The InVisionary

A crisis looms for those with intellectual disability and autism

The employee cried when they told me they were leaving. They’ve been a direct support professional, for the same person with intellectual disability/autism for 15 years. This is not just a job. It’s a relationship, and they love the person they support. They are leaving just because they can’t make enough money to support themselves, and that’s painful.

I know hundreds of direct support professionals in Pennsylvania who have left their jobs because they can’t afford to live on their pay any longer. Almost every DSP I know has more than one job. A single person struggles to live on a DSP’s wage. It is virtually impossible for a single parent, a parent whose child or partner has a disability, or a person who supports an elderly parent.

Now we have urgent DSP vacancies. We don’t have enough to serve all the community that needs them. Our community-based services are in an historic crisis.

People with Intellectual Disability/Autism rely on DSPs for their very lives. Yet these dedicated professionals undergo incredible hardships in order to make the lives of persons with disability better.

In 1978, I was hired as a DSP. We earned slightly less than teachers and counselors, but that’s who providers competed with for DSP staff. Today, providers compete with retail, fast-food restaurants and convenience stores for staff. And we actually can’t even compete with them. Meanwhile, DSPs are responsible for making sure other human beings are alive, happy, healthy and safe.

Every single day, we have to ask DSPs to do more for less. It’s horrible to ask someone to stay an extra eight to 24 hours because there’s no one to replace them — to take time from their own family so the person they serve can have consistency in their lives. It’s bad to have to continue driving a decrepit, unreliable old car because they don’t earn enough to buy a better one.

Imagine what it means for people with ID/A to lose a support person, who has had to leave the job to make enough money just to get by. Imagine having someone leave your life after years of friendship, physical and emotional support, playing and working and growing together.

That’s what it’s like for the people DSPs support. They’re crushed. They’re scared. They don’t know who’s going to be there for them. They’ve developed trusting relationships for years, even decades. Now they don’t know who they can trust.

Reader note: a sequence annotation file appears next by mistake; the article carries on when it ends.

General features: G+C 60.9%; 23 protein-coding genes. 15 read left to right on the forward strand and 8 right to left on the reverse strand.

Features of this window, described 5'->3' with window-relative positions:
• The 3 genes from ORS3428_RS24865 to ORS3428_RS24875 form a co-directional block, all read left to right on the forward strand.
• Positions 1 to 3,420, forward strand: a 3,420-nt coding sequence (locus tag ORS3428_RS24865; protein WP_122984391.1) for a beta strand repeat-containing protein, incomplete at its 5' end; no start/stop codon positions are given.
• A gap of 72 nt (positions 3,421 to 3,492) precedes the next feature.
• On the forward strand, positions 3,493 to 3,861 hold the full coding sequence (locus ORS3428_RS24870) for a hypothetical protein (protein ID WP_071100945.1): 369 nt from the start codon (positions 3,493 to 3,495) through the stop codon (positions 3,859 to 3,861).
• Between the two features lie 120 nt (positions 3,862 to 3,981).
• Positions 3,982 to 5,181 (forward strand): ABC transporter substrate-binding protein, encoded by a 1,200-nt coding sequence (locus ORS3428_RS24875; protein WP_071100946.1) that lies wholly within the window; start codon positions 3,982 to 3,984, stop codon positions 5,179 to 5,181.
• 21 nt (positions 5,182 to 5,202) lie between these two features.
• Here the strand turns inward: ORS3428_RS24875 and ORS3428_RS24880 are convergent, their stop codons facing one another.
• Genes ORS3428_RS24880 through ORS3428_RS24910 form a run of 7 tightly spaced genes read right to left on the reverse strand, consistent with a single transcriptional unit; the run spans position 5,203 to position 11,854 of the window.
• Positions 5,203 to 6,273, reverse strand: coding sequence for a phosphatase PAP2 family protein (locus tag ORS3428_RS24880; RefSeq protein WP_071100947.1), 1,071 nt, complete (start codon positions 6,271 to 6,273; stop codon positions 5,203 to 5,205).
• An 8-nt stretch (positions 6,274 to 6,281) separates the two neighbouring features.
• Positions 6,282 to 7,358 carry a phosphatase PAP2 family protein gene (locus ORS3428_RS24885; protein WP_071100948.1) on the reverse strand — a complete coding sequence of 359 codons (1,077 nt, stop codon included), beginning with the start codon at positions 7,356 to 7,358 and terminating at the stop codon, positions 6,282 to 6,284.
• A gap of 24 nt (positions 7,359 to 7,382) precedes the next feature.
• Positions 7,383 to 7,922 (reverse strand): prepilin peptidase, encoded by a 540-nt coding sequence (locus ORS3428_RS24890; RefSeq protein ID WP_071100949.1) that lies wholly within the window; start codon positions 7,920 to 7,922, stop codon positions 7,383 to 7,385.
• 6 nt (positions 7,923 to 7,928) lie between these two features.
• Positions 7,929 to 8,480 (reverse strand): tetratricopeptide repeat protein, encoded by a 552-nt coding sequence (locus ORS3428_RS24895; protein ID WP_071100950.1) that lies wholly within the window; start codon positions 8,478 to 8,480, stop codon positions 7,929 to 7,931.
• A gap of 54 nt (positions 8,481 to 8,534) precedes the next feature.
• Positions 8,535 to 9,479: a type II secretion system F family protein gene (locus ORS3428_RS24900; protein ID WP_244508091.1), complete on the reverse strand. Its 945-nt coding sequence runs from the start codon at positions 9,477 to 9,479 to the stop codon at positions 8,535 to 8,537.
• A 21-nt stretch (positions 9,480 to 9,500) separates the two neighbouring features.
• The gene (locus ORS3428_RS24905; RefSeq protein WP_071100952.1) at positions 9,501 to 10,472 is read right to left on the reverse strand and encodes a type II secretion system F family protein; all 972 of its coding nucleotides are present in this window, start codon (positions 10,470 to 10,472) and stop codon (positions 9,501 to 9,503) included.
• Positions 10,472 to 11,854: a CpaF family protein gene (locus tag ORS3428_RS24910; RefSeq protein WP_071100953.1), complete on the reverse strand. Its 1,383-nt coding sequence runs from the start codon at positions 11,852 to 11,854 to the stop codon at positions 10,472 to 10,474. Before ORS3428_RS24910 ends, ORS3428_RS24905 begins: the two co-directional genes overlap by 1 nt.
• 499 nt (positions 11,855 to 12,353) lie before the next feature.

I know this from my work directing InVision Human Services. Every person we support has been through unimaginable trauma. Every person they allow into their lives has to prove themselves trustworthy. It will take months or even years to begin building trust with someone new. We’re talking about people’s lives.

Most of us do not develop trust in a work or personal relationship quickly. And these people are especially vulnerable, so they are often consumed with grief, fear, anxiety. It’s not a matter of, “Oh, they’re just getting a new person to help them cook and clean.” It’s like being the person left behind after an unwanted breakup.

These people talk about what’s happening with their DSPs. They talk about not knowing who’s coming, having new people in their homes. Some speak of fear. Others communicate fear and grief through behavior, which can become unmanageable for them.

One of my biggest fears is for the people we support who rely on aging parents. When their parents die, the DSP is all they have left. If they can’t stay in their home, their case manager will look for anything and anywhere that can serve them, whether that includes their happiness and security or not. How many examples must we give you of the people who would be harmed?

Pennsylvania’s ID/A service providers are calling on state policymakers to add $65 million (to be matched by federal funds) to the amount Gov. Tom Wolf has proposed for community direct support professional wages in the 2022-2023 state budget.

We are asking for equal pay for equal work. The Commonwealth pays its state-funded DSPs about 30% more than it grants for community-based DSPs. We are in a time of budget reserves and increased state revenues. The Commonwealth must help community providers increase DSP wage rates. If it doesn’t, many people in great need will have no one to help them.

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